When an old farmhouse is set ablaze by Kristen, a distraught young woman, she is taken by police to the North Bend Psychiatric Hospital. She awakens in a special ward with four similarly unbalanced and wayward girls: Sarah, a flirty and sass-talking know it all; Iris, a sensitive and talented artist who tries to make her feel welcome; Emily, a reckless but playful outcast; and Zoey, who hides behind a childlike persona and her beloved stuffed bunny. Kirsten’s therapist, Dr. Stringer, tries to uncover the root cause of her breakdown, but despite his calm and understanding manner, she resists any attempts at help and rehabilitation.
Unfortunately, the hospital is not the sanctuary it seems to be. Kristen begins to have strange run-ins with a shadowy phantom who roams the halls when the ward is locked down at night. Persistent and inquisitive, she goes digging for information about former patients and soon becomes convinced that no one ever leaves the ward alive.
The Ward marks a resurgence in director John Carpenter’s celebrated stylistic mojo, with his trademark prowling camera, jump scares, and the sort of atmospherics that typified The Fog and Prince of Darkness.
Set in the sixties, the film’s tone and style have much in common with the works of one of horror’s great, under-recognized masters, Val Lewton, while also nodding in the direction of Samuel Fuller’s cult classic Shock Corridor. Led by previous Midnight Madness starlet Amber Heard, the titular lead from All the Boys Love Mandy Lane, Carpenter’s cast of locked-up bad girls brings the picture to life.
The Ward is Carpenter’s return to form after a decade-long absence, further proof that he deserves the mainstream critical respect and recognition of an American auteur. –TIFF.net
John Howard Carpenter (born January 16, 1948) is an American film director, screenwriter, producer, editor, composer, and occasional actor. Although Carpenter has worked in numerous film genres, his name is most commonly associated with horror and science fiction.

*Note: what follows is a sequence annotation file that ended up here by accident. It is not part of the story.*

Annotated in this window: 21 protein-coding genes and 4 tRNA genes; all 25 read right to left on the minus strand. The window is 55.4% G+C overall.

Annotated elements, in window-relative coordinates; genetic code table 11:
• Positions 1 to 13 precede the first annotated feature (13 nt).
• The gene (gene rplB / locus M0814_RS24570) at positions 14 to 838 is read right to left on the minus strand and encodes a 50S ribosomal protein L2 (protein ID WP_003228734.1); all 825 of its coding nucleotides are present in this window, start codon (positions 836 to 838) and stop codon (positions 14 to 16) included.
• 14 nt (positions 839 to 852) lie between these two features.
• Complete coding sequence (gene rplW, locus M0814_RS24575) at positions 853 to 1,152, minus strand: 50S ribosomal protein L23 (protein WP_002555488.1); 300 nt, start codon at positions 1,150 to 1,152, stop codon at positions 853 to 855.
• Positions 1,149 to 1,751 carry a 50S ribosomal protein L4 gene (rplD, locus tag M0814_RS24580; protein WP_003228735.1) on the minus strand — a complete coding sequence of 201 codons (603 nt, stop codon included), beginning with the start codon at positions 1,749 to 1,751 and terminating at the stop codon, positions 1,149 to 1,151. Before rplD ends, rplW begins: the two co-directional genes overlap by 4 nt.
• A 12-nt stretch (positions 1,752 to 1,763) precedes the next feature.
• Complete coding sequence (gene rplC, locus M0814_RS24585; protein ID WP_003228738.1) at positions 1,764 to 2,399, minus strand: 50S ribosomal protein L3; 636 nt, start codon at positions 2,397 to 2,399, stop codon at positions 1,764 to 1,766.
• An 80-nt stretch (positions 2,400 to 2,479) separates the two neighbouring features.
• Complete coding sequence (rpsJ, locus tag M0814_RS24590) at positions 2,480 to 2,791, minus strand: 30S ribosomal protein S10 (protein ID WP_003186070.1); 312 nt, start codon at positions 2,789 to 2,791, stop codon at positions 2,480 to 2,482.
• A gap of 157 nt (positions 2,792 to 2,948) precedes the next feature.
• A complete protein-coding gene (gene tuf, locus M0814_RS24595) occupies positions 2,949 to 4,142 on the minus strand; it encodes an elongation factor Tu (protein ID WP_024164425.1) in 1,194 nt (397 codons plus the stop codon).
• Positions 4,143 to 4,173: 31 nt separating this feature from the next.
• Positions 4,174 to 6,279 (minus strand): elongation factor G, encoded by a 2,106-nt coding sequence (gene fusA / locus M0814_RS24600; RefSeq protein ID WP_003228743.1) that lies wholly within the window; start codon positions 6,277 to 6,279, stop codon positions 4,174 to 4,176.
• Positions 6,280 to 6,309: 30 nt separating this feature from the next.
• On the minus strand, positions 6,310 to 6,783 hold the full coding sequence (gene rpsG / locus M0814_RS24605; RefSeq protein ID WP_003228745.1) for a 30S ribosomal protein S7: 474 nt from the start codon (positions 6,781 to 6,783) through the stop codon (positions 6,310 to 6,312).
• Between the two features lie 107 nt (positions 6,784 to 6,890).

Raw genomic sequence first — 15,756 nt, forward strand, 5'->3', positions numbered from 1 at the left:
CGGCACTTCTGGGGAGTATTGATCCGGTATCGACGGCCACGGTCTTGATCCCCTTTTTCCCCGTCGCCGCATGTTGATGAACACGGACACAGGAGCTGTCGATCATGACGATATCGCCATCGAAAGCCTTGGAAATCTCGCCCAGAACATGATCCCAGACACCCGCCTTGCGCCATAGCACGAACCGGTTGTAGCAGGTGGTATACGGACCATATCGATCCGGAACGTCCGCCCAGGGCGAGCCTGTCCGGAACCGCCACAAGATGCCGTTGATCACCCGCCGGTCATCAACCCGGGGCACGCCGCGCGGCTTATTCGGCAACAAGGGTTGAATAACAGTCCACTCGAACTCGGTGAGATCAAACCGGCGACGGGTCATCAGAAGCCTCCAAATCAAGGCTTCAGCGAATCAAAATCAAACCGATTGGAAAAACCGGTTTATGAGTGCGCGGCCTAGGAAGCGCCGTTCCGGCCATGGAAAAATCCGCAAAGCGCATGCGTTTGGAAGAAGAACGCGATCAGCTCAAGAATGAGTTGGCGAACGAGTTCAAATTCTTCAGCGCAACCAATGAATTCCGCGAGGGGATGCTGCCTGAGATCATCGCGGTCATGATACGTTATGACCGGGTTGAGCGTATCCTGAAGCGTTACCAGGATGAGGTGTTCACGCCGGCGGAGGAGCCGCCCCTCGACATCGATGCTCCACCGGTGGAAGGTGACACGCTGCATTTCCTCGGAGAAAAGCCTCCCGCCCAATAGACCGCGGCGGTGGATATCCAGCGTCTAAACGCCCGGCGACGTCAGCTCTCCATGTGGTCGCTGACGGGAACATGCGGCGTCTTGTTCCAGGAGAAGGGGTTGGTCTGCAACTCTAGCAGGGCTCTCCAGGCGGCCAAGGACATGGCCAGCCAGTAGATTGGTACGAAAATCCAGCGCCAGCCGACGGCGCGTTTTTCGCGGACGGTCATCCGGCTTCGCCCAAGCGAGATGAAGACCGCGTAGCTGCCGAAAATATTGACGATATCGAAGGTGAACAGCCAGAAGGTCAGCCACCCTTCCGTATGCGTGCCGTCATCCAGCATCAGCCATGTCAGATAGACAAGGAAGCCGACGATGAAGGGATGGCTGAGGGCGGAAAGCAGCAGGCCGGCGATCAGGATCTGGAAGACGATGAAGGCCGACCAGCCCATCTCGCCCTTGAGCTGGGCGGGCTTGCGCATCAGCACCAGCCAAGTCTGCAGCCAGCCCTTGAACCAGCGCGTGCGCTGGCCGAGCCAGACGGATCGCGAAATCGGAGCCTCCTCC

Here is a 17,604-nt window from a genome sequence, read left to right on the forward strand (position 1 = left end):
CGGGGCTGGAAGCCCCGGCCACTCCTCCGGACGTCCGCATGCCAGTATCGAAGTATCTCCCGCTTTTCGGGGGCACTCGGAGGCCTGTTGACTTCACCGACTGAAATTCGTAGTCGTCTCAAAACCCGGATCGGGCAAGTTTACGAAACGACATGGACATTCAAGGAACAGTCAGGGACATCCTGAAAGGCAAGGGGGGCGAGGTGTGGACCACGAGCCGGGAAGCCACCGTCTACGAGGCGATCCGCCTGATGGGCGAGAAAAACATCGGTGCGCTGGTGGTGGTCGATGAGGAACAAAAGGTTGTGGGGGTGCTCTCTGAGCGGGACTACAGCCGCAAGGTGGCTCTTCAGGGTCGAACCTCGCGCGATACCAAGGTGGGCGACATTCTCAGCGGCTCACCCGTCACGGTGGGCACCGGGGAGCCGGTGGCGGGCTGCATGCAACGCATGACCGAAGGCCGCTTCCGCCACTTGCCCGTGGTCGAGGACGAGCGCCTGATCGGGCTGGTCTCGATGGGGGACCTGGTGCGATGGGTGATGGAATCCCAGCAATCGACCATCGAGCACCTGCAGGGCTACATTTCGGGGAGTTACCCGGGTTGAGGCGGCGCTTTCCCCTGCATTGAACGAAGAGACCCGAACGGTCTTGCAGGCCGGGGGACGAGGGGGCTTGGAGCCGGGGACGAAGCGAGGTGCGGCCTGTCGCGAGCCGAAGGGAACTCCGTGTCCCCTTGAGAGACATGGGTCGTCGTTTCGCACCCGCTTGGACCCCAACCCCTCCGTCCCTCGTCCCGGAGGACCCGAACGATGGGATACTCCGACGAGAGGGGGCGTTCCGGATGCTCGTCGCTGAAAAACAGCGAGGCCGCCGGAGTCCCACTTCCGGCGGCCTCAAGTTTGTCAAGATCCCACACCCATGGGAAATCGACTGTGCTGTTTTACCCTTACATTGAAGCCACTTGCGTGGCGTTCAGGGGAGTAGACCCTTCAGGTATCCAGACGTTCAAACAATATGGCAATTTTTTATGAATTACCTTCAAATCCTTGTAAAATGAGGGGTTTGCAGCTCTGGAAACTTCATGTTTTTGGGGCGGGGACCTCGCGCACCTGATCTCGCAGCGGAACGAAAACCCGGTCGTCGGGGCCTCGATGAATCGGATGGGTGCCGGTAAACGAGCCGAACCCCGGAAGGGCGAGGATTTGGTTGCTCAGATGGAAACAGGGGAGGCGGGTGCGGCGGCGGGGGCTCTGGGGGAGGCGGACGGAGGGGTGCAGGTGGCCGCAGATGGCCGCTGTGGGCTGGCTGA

Carpenter was born in Carthage, New York, the son of Milton Jean (née Carter) and Howard Ralph Carpenter, a music professor. He and his family moved to Bowling Green, Kentucky in 1953. He was captivated by movies from an early age, particularly the westerns of Howard Hawks and John Ford, as well as 1950s low budget horror and science fiction films, such as Forbidden Planet and The Thing from Another World and began filming horror shorts on 8 mm film even before entering high school. He briefly attended Western Kentucky University where his father chaired the music department, but transferred to the University of Southern California’s School of Cinematic Arts in 1968 and graduated in 1971.
At USC Cinema, one of… read more
A masterclass in B-picture filmmaking. Carpenter takes on as pulpy and ridiculous a script as he has ever worked, and enlivens it with a ferocious sense of purpose. As with the best of Carpenter's work, even if this may not necessarily match up with it, every shot frames its subjects and moves with supreme confidence and disarming ease.
Not awful, but the constant sub-Grudge-remake jump scares really get in the way of solid, understated filmmaking and surprisingly good acting. The lobotomy murder is a brutal bit of work in an otherwise tame thriller. Lifts from giallo (with an upscale Goblin score), as noted below, which is interesting. But seriously, get a handle on those cheap jolts. And we end on a mirror scare! Really? I can't respect that.
Un buon thriller psicologico girato con la consueta eleganza stilistica.La sceneggiatura non è molto originale e ad un certo punto del film la trama diventa prevedibile,ma Carpenter ha una maestria tale che l'osservazione dei suoi movimenti fà passare in secondo piano la storia raccontata.Non è certo tra le sue opere migliori,ma è stato ingiustamente massacrato.Bellissima la protagonista.3*
What makes it so fascinating is that Carpenters style actually contradicts the twist and storyline so the mental madhouse eventually begins to represents the film itself. As a result the tongue and cheek in this film takes on an opposite affect then in would in some of his greater films (from what I've seen) it may be a downside but the film has its masterful points, we get to see his Hitchcockian side in that you cant simply watch the film it requires you to become obsessed with it.
In our annual poll, we pair our favorite new films of 2011 with older films seen in the same year to create fantastic double features.
Framed in a close shot, college students go about their business around a Xerox machine when a spray of bullets suddenly rips into the image
While i was expecting the film to be bad the way it has been talked about and dumped into theaters and now DVD. it’s not as bad as you have heard. it’s certainly not Carpenter’s worst film, Nor does… read review